THE FAREWELL (2019)
A Chinese family discover their grandmother is terminally ill but decide to keep her in the dark, scheduling a wedding to gather all her family before she dies.
30-year-old Chinese-American New Yorker Billi (Crazy Rich Asian’s Awkwafina) is the archetypal failing creative, struggling to pay her bills and continuously disappointing her parents with her lack of career and no husband in sight. But The Farewell / 別告訴她 isn’t that type of culture-clash tragi-comedy.
Billi’s horrified to learn her beloved paternal grandmother, Nai Nai (Zhao Shuzhen), has stage four cancer. In common Chinese practice, Nai Nai’s told she’s fine and her scan came back fine… while the rest of her family are told the sad truth. And so, Nai Nai’s younger sister Little Nai Nai (director Lulu Wang’s real-life great-Aunt Hong Lu), devises a plan to gather the family around their ailing matriarch without arousing her suspicion. In Chinese tradition and custom, it’s believed the stress of diagnosis worsens the illness, so Little Nai Nai plans a wedding between Billi’s cousin and his Japanese girlfriend (who hilariously speaks no Chinese) as a way to reunite all her loved ones, without any morose talk of death and funerals.
Billi and her parents (Tzi Ma, Diana Lin) travel back to China to attend her cousin’s wedding. There’s no schmaltz and sentimentality to this family reunion. Both Nai Nai’s middle-aged sons live abroad, and while happy to see them she spends a great amount of time obsessing over their health and worrying about their drinking. The scenes where the family come together feel especially raw, no doubt based on real conversations Wang’s had with her own family. Every scene is charged with an undercurrent of unspoken tension; they love each other dearly but don’t always like one another. They don’t exactly bicker over dinner, but they’re a family usually separated by countries and continents who are still figuring out who they’ve become as adults.
Writer-director Lulu Wang doesn’t lapse into any culture-clash comedy clichés, as her examination is far more internal and less clear cut. There’s no escaping the tough subjects in The Farewell, though: the portrayal of death is messy, thorny, and divisive. Billi hates the idea of keeping Nai Nai’s cancer a secret (it’s illegal to do so in the US) but her relatives believe her American beliefs are selfish. In China, it’s an honour to carry the emotional burden of family, not seek a career and strive for financial freedom. The arguments about the merits of honouring your upbringing versus the urge to seek a better life out for your kids are easily recognisable to any family who’ve changed classes and countries.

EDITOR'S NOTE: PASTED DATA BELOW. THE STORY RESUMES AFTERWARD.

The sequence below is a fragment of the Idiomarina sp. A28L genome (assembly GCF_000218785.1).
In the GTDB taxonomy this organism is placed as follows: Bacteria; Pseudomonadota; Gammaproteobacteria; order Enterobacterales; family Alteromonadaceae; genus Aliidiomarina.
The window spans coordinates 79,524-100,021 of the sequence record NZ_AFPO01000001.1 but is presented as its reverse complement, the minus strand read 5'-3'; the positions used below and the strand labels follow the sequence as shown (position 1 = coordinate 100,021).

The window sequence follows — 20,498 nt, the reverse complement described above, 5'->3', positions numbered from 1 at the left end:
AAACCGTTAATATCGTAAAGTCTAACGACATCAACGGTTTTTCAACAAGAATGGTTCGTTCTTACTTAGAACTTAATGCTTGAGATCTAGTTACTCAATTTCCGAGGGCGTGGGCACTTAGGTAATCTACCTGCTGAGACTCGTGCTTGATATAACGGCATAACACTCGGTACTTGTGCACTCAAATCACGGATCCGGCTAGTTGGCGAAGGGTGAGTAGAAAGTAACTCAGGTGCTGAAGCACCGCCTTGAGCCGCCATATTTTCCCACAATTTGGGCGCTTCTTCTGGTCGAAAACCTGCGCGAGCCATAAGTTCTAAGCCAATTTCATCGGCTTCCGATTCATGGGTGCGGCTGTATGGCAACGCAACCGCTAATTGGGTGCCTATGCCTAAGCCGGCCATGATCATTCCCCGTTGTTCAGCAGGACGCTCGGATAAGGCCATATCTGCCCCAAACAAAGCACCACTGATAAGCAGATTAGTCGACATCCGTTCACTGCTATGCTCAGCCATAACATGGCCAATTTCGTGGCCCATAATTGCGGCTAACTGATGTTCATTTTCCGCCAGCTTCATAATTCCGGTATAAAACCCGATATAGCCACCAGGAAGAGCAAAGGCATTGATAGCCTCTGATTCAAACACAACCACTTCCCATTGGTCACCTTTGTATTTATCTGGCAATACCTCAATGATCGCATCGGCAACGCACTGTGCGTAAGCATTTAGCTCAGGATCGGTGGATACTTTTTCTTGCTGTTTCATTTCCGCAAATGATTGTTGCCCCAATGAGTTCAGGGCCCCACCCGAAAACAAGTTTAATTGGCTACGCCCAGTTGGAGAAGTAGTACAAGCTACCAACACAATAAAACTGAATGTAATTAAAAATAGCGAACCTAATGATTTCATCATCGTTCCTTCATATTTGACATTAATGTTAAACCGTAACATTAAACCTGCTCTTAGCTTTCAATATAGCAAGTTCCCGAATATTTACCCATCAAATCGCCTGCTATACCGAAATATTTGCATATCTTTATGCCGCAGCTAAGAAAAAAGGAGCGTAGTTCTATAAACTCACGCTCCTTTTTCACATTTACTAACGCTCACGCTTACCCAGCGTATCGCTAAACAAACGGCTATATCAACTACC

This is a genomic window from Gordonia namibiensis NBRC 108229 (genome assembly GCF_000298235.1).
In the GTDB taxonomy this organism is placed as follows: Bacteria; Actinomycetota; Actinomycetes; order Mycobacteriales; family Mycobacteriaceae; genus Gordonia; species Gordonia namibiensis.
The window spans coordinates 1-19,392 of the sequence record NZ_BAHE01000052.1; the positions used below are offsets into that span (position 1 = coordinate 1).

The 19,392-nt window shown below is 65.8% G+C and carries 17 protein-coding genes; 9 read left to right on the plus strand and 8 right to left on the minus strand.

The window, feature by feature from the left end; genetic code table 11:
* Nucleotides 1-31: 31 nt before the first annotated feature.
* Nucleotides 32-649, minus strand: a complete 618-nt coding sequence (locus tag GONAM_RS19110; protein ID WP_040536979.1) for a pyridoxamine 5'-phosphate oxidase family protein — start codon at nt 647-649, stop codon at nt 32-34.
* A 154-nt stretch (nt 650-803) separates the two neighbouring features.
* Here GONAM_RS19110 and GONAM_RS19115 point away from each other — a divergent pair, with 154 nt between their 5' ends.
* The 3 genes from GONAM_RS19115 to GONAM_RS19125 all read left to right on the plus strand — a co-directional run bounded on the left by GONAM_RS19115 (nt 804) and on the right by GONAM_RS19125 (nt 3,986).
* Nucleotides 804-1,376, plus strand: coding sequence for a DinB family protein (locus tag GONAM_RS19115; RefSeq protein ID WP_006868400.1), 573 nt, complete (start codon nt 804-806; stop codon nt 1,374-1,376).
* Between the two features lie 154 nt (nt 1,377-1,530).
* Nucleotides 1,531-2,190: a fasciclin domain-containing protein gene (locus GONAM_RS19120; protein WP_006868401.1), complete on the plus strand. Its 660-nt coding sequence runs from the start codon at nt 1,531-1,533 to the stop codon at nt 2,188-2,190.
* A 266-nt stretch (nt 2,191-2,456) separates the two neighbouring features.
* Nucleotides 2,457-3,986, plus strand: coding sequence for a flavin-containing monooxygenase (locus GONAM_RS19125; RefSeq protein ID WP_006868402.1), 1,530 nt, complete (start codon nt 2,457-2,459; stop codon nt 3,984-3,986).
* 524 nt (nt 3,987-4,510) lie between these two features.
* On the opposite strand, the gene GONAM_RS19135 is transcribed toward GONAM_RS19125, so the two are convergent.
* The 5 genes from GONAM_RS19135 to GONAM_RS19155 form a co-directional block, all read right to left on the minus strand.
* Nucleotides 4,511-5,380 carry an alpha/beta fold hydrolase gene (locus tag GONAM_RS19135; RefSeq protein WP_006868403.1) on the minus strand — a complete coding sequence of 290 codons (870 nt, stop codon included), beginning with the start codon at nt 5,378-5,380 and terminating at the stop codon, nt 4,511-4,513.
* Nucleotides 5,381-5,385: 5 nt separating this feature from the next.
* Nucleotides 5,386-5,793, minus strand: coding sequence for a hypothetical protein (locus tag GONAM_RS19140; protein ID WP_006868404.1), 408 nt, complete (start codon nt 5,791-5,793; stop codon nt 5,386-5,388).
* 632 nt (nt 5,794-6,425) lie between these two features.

Wang doesn’t pander to western audiences. Her film is mostly spoken in Chinese and doesn’t overly explain Chinese traditions and customs to English-speaking audiences. Every frame of The Farewell is a smart clash of cultures and emotions; there’s always something going on in the background to add an extra layer to a scene. For example, Billi and Nai Nai have a tearful heart-to-heart against the backdrop of the engaged couple posting for a wedding picture, both of them wearing shellshocked grimaces.
Awkwafina (who won a Golden Globe for her performance here) perfectly commands Wang’s storytelling. Her subtle performance is never goofy nor too sentimental. The actress/comedian/rapper perfectly encapsulates the two identities that exist in Asian-Americans. She’s a mixture of the American need to share all their thoughts and the Chinese tradition of internalising one’s emotions. She also perfectly portrays the internal dilemma of whether she should go along with the dishonesty or break years of tradition to appease her own moral compass.
Perhaps The Farewell doesn’t quite offer a moment joyful enough to warrant anything more than a chuckle, nor is it truly sad enough to break hearts. The yin and yang of emotions are satisfying and bittersweet, but neither hilarious nor tragic. The final act doesn’t pander to Americanised endings, thankfully, avoiding clear-cut answers and solutions with bows on. Until the closing shot, this is a celebration of Asian actors, traditions, and relationships, never tainted with the need to please multiplex audiences of the west.
director: Lulu Wang.
writer: Lulu Wang (based on her novel ‘What You Don’t Know’).
starring: Awkwafina, Tzi Ma, Diana Lin, Zhao Shuzhen, Lu Hong & Jiang Yongbo.